Taree Sansbury weaves Ngarrindjeri traditions with contemporary dance

Dancer and choreographer Taree Sansbury returns home with her first full-length work, mi:wi, which intertwines contemporary Indigenous dance with traditional Ngarrindjeri weaving

In 2015, Queensland-based dancer and choreographer Taree Sansbury was back home in SA visiting family when she observed her nana weaving. “I’m from Ngarrindjeri country, and weaving is one of our cultural practices so it’s not an unusual thing to see, but I’d never seen my nana do it herself before,” says Sansbury, who grew up in the Port Adelaide area. “I’m a bit of a nerd, so if any of my family are doing any arts or culture stuff, I’m immediately in their face, wanting to see what they’re doing,” she laughs.

She’d recently graduated from a four year dance diploma at NAISDA, an Indigenous training college located on the NSW Central Coast, and was quietly digging around for ideas for her first full-length piece. “After NAISDA, I formed a little trio with my now-partner Thomas E.S. Kelly and my sister Caleena, and we were working under the mentorship of Vicki Van Hout, an incredible Indigenous choreographer,” says Sansbury. “She was amazing at getting us out there, helping us network and involving us in her shows.”

But Sansbury had caught the choreographic bug and was desperate to start making work of her own. “I started to choreograph a bit at NAISDA and, in my first year out of college I did a choreographic residence at Campbelltown Arts Centre under the guidance of [Indigenous choreographer] Frances Rings,” she says. “As soon as I saw my nana weaving, I knew that I wanted to tell a story around that.”

Caleena Sansbury and Katina Olsen (Photo: Gregory Lorenzatti)
Caleena Sansbury and Katina Olsen (Photo: Gregory Lorenzatti)

She already had an endpoint in mind: Next Wave Festival, the biennial arts festival based in Melbourne that’s long been instrumental in promoting and showcasing the work of young and emerging artists. “When I saw that they  were advertising for call-outs, I was like, ‘I think I have a story’, even though at this stage the show was just an idea in my mind,” she says. “It was so great to have a deadline, to have something to work towards. Otherwise I think good ideas can often be put on the backburner.”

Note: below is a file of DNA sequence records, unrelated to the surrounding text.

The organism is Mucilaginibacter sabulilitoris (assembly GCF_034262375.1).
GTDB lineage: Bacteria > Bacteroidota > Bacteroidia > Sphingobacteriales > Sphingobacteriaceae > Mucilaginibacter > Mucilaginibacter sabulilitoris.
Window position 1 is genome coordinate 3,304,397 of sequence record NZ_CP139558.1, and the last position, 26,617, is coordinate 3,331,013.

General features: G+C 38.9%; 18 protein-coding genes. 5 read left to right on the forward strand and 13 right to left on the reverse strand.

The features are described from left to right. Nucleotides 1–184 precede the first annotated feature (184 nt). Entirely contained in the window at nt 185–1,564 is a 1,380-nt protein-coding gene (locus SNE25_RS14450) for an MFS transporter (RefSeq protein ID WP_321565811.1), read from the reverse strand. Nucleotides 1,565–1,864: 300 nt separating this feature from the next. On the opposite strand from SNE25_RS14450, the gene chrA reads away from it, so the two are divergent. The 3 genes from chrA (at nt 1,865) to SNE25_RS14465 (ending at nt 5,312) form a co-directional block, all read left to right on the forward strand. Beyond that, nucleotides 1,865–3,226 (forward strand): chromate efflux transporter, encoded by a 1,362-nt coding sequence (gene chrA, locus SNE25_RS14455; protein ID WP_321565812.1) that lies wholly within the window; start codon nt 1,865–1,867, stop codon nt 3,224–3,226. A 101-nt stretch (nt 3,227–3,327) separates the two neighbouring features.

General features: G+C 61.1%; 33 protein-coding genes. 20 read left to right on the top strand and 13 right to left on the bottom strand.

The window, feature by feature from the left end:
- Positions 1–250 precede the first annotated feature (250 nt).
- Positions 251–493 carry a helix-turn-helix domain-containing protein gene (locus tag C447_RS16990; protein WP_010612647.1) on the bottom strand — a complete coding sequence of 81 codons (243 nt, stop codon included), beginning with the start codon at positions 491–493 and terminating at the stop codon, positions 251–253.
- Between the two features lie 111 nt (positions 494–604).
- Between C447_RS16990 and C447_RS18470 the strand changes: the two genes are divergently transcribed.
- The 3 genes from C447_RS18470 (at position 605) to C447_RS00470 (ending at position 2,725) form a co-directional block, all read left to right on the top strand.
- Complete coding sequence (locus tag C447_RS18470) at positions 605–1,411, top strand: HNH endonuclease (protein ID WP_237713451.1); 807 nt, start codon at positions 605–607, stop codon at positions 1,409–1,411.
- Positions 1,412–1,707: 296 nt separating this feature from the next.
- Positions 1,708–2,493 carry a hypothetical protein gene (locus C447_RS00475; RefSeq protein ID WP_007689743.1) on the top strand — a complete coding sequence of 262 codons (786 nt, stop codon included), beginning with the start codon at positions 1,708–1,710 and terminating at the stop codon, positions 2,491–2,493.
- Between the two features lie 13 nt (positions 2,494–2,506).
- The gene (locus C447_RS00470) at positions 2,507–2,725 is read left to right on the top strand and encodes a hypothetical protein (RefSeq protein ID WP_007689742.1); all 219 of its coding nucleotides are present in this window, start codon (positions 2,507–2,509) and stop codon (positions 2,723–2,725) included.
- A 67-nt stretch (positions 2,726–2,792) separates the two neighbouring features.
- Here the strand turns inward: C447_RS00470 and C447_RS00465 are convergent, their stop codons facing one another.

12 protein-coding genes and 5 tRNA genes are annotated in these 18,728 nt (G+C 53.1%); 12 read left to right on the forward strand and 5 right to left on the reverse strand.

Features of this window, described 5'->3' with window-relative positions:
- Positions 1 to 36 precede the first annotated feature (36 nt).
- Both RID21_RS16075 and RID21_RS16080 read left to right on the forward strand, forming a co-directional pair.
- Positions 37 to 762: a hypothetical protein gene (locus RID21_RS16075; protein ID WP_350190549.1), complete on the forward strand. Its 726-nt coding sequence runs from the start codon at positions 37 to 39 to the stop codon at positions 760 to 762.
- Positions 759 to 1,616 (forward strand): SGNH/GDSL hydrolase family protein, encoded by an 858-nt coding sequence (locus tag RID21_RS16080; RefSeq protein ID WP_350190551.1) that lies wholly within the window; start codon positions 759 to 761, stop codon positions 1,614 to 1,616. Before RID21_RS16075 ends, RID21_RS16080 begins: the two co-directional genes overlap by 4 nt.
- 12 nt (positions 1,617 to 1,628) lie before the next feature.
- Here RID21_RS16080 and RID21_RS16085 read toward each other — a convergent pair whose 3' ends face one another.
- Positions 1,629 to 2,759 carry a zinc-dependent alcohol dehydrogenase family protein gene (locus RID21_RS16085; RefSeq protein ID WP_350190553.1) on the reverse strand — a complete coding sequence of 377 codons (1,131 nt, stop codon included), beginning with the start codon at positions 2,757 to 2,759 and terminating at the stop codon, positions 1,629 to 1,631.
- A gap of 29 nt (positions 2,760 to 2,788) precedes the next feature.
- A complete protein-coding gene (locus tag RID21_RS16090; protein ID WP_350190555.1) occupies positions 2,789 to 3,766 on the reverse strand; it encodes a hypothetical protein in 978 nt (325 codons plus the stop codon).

Sansbury closely studied the looping, repetitive movements that her nana made while weaving, and the patterns that were formed as the reeds turned into tangible objects. “I thought a lot about how the motion of weaving could be interpreted through movement,” she says. “And at the start of every day, everyone involved in the project would do a bit of weaving so that we all had a direct physical history with the thing that I was exploring.”

In 2018, Sansbury debuted mi:wi, her first full-length piece as both dancer and choreographer to a packed audience at the Northcote Town Hall in Melbourne. In July, she’ll bring the show to South Australia for the first time for a two-night run at Vitalstatistix’s Waterside venue. Through the lens of three Indigenous women, mi:wi uses the practice of traditional Ngarrindjeri weaving to examine the invisible ties we have to our past and future, people and country. “It speaks to the impact of climate change on our ways of life, while also emphasising the importance of passing on culture to future generations,” says Sansbury.

Caleena Sansbury, Katina Olsen and Taree Sansbury (Photo: Gregory Lorenzatti)
Caleena Sansbury, Katina Olsen and Taree Sansbury (Photo: Gregory Lorenzatti)

It’s a dance work rich with the experience of Indigenous women: the piece is performed by Sansbury, her sister Caleena Sansbury (who are Kaurna, Narungga and Ngarrindjeri women) and Katina Olsen (a Wakka Wakka and Kombumerri woman), the lighting is the work of Cheryl Frost, a Yuwaalaraay woman, and costumes by Darug woman Peta Strachan. “It wasn’t until I had this incredible team together that I realised everyone except our wonderful sound designer Alyx Dennison was Indigenous, and we were all women,” says Sansbury. “I was like, ‘Oh my God, this is my fantasy coming true’.”

In creating the arresting backdrop, a screen made of vertical strips of fabric onto which are projected images of traditional elders weaving, Sansbury had the help of Phyllis Williams, a Ngarrindjeri elder – and, of course, her nana. “I put her in the budget as my support team,” laughs Sansbury, “so I was able to fly her over to Melbourne to see the show. When it comes to Adelaide, I’m counting on her to mobilise a few people for me. She’s going to be my audience rounder.”

Thursday, July 11 to Friday, July 12

Murray Bridge Town Hall
Tuesday, July 9


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